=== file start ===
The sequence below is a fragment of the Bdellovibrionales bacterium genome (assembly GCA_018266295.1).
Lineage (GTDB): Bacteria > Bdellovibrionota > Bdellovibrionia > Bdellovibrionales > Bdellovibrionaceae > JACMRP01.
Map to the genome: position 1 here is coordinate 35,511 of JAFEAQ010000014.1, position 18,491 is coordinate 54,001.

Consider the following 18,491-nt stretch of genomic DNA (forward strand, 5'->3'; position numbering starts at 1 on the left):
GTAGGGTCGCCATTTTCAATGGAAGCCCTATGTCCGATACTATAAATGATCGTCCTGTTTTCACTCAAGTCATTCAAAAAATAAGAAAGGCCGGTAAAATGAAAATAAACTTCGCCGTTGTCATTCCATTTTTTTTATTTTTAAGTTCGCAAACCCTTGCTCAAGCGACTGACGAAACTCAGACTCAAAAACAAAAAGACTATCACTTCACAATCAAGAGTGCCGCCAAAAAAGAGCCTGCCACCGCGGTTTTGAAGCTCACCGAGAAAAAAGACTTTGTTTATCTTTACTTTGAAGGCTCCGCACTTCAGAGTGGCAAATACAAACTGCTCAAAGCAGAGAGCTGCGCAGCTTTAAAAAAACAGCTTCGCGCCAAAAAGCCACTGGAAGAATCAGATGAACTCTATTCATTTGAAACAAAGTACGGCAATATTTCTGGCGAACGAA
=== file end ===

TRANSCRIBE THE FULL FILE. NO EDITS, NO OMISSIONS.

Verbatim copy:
The sequence below is a fragment of the Bdellovibrionales bacterium genome (assembly GCA_018266295.1).
Lineage (GTDB): Bacteria > Bdellovibrionota > Bdellovibrionia > Bdellovibrionales > Bdellovibrionaceae > JACMRP01.
Map to the genome: position 1 here is coordinate 35,511 of JAFEAQ010000014.1, position 18,491 is coordinate 54,001.

Consider the following 18,491-nt stretch of genomic DNA (forward strand, 5'->3'; position numbering starts at 1 on the left):
GTAGGGTCGCCATTTTCAATGGAAGCCCTATGTCCGATACTATAAATGATCGTCCTGTTTTCACTCAAGTCATTCAAAAAATAAGAAAGGCCGGTAAAATGAAAATAAACTTCGCCGTTGTCATTCCATTTTTTTTATTTTTAAGTTCGCAAACCCTTGCTCAAGCGACTGACGAAACTCAGACTCAAAAACAAAAAGACTATCACTTCACAATCAAGAGTGCCGCCAAAAAAGAGCCTGCCACCGCGGTTTTGAAGCTCACCGAGAAAAAAGACTTTGTTTATCTTTACTTTGAAGGCTCCGCACTTCAGAGTGGCAAATACAAACTGCTCAAAGCAGAGAGCTGCGCAGCTTTAAAAAAACAGCTTCGCGCCAAAAAGCCACTGGAAGAATCAGATGAACTCTATTCATTTGAAACAAAGTACGGCAATATTTCTGGCGAACGAA